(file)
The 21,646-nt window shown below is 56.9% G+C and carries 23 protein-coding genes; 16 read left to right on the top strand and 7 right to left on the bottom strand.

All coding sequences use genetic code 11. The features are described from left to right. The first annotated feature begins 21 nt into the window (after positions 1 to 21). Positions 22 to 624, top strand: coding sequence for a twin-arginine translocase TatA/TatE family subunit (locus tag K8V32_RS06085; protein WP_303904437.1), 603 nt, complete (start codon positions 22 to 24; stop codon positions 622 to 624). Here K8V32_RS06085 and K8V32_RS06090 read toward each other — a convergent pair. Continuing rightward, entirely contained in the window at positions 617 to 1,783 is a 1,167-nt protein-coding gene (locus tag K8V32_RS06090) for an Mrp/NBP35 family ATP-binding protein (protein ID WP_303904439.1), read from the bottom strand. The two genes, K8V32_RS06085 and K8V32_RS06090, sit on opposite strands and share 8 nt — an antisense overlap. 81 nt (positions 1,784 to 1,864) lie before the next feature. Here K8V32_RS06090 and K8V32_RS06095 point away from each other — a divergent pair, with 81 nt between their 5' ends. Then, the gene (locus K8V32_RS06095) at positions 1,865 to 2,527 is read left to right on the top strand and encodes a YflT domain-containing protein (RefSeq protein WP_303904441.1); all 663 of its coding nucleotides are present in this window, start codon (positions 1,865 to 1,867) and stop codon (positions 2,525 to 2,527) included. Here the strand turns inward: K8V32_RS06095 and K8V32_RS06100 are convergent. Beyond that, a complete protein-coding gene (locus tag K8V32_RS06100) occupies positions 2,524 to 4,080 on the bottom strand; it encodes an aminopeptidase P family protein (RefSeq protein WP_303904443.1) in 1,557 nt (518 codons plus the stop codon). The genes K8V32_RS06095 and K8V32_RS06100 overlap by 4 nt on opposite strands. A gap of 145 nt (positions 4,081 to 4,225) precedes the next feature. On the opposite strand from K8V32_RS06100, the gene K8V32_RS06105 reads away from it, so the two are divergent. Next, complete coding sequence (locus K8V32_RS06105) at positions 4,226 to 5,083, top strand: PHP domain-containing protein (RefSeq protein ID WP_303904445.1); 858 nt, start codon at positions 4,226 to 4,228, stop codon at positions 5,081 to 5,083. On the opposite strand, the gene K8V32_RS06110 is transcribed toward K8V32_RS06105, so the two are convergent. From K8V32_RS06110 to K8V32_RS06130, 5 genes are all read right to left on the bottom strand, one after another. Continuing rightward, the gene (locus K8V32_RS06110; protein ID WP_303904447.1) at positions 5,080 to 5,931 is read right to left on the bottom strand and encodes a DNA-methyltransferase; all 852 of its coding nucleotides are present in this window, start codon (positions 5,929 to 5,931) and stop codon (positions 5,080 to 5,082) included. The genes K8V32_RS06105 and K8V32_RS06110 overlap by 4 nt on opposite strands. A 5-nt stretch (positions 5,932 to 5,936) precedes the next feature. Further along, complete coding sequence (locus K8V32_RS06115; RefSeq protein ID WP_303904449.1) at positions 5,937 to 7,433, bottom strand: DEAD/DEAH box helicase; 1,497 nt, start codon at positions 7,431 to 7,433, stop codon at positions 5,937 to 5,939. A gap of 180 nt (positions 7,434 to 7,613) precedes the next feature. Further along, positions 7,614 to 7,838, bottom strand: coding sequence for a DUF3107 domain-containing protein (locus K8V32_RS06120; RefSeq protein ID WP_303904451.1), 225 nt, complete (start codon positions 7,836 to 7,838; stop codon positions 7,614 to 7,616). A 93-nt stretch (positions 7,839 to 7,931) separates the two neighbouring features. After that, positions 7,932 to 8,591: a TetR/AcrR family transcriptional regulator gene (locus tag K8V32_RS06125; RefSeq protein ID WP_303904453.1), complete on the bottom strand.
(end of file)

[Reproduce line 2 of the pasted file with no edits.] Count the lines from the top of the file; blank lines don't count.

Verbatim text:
All coding sequences use genetic code 11. The features are described from left to right. The first annotated feature begins 21 nt into the window (after positions 1 to 21). Positions 22 to 624, top strand: coding sequence for a twin-arginine translocase TatA/TatE family subunit (locus tag K8V32_RS06085; protein WP_303904437.1), 603 nt, complete (start codon positions 22 to 24; stop codon positions 622 to 624). Here K8V32_RS06085 and K8V32_RS06090 read toward each other — a convergent pair. Continuing rightward, entirely contained in the window at positions 617 to 1,783 is a 1,167-nt protein-coding gene (locus tag K8V32_RS06090) for an Mrp/NBP35 family ATP-binding protein (protein ID WP_303904439.1), read from the bottom strand. The two genes, K8V32_RS06085 and K8V32_RS06090, sit on opposite strands and share 8 nt — an antisense overlap. 81 nt (positions 1,784 to 1,864) lie before the next feature. Here K8V32_RS06090 and K8V32_RS06095 point away from each other — a divergent pair, with 81 nt between their 5' ends. Then, the gene (locus K8V32_RS06095) at positions 1,865 to 2,527 is read left to right on the top strand and encodes a YflT domain-containing protein (RefSeq protein WP_303904441.1); all 663 of its coding nucleotides are present in this window, start codon (positions 1,865 to 1,867) and stop codon (positions 2,525 to 2,527) included. Here the strand turns inward: K8V32_RS06095 and K8V32_RS06100 are convergent. Beyond that, a complete protein-coding gene (locus tag K8V32_RS06100) occupies positions 2,524 to 4,080 on the bottom strand; it encodes an aminopeptidase P family protein (RefSeq protein WP_303904443.1) in 1,557 nt (518 codons plus the stop codon). The genes K8V32_RS06095 and K8V32_RS06100 overlap by 4 nt on opposite strands. A gap of 145 nt (positions 4,081 to 4,225) precedes the next feature. On the opposite strand from K8V32_RS06100, the gene K8V32_RS06105 reads away from it, so the two are divergent. Next, complete coding sequence (locus K8V32_RS06105) at positions 4,226 to 5,083, top strand: PHP domain-containing protein (RefSeq protein ID WP_303904445.1); 858 nt, start codon at positions 4,226 to 4,228, stop codon at positions 5,081 to 5,083. On the opposite strand, the gene K8V32_RS06110 is transcribed toward K8V32_RS06105, so the two are convergent. From K8V32_RS06110 to K8V32_RS06130, 5 genes are all read right to left on the bottom strand, one after another. Continuing rightward, the gene (locus K8V32_RS06110; protein ID WP_303904447.1) at positions 5,080 to 5,931 is read right to left on the bottom strand and encodes a DNA-methyltransferase; all 852 of its coding nucleotides are present in this window, start codon (positions 5,929 to 5,931) and stop codon (positions 5,080 to 5,082) included. The genes K8V32_RS06105 and K8V32_RS06110 overlap by 4 nt on opposite strands. A 5-nt stretch (positions 5,932 to 5,936) precedes the next feature. Further along, complete coding sequence (locus K8V32_RS06115; RefSeq protein ID WP_303904449.1) at positions 5,937 to 7,433, bottom strand: DEAD/DEAH box helicase; 1,497 nt, start codon at positions 7,431 to 7,433, stop codon at positions 5,937 to 5,939. A gap of 180 nt (positions 7,434 to 7,613) precedes the next feature. Further along, positions 7,614 to 7,838, bottom strand: coding sequence for a DUF3107 domain-containing protein (locus K8V32_RS06120; RefSeq protein ID WP_303904451.1), 225 nt, complete (start codon positions 7,836 to 7,838; stop codon positions 7,614 to 7,616). A 93-nt stretch (positions 7,839 to 7,931) separates the two neighbouring features. After that, positions 7,932 to 8,591: a TetR/AcrR family transcriptional regulator gene (locus tag K8V32_RS06125; RefSeq protein ID WP_303904453.1), complete on the bottom strand.